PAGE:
Letter: Crime and race

Sir: Stephen Forde's claim (letter, 13 August) that police stops and searches are an effective way of reducing street crime by black offenders is difficult to reconcile with the evidence. Before the Stephen Lawrence inquiry, only 11 per cent of stops and searches in London led to an arrest and few of these arrests were for street robbery.

Comparative figures for other police areas suggest that stopping and searching large numbers of black people does little if anything to deter street robbery. For example, in 1997-1998 Greater Manchester Police stopped and searched proportionately twice as many black people as West Yorkshire Police. There were 116 stops for every 1,000 black people aged 10 or over in Greater Manchester, compared with 56 in West Yorkshire. Yet twice as many robberies were recorded in Greater Manchester as in West Yorkshire: 244 per 100,000 population compared with 128.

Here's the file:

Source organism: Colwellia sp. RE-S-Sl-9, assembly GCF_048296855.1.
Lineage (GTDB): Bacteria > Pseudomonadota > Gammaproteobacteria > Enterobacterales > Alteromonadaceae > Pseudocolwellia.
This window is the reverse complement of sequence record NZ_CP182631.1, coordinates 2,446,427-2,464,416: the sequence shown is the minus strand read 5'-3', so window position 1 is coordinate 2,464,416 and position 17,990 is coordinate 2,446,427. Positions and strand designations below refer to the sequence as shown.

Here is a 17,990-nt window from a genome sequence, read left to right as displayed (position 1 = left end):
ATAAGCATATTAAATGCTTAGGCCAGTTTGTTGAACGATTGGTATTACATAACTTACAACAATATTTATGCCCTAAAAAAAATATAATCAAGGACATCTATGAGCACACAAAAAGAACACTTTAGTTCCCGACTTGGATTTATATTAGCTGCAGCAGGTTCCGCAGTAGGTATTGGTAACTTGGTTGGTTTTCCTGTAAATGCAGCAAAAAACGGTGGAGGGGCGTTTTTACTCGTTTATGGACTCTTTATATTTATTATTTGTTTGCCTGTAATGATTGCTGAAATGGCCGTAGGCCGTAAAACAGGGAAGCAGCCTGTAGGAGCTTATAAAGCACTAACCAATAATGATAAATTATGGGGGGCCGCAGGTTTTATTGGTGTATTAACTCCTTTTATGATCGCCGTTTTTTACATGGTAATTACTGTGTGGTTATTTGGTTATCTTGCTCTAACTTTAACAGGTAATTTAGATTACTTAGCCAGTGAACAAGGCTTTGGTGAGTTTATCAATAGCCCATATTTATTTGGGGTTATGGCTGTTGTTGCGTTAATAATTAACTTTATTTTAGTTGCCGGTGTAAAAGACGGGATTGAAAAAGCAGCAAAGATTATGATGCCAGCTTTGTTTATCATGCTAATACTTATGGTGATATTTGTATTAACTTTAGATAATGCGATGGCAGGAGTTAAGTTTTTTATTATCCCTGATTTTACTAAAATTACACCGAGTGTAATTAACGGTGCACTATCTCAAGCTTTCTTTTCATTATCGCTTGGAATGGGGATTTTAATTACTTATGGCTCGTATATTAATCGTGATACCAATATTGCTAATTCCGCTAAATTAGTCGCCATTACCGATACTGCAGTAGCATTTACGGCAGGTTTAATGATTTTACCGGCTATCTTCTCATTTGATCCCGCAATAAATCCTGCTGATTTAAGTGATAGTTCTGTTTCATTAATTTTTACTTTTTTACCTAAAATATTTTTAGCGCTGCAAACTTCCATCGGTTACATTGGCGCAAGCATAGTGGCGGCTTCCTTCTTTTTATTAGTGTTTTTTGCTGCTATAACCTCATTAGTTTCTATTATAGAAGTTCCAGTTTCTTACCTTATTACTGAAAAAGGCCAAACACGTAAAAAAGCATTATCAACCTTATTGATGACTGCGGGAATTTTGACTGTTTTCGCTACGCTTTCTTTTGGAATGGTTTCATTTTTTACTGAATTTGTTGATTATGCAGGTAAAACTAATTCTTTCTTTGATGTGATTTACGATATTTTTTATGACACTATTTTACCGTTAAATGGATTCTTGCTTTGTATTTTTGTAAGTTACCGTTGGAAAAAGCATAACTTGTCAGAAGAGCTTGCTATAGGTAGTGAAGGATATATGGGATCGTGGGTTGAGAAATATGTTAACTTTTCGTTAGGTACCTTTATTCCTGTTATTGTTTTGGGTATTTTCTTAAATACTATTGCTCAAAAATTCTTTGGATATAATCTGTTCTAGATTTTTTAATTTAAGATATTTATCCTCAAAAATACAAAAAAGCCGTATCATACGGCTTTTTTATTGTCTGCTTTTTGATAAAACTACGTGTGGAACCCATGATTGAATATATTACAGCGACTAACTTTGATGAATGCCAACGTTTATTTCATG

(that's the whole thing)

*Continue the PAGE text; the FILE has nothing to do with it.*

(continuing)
The evidence from London's new stop and search pilots is encouraging. The pilot areas have cut the number of stops and searches, reduced the racial imbalance in the use of these powers, and have simultaneously increased the proportion of arrests following stops and searches. In other words, a more targeted and less discriminatory approach produces better results.

The racially based use of stop and search which has persisted for far too long does nothing to cut crime.


Director of Policy, Nacro

London SW9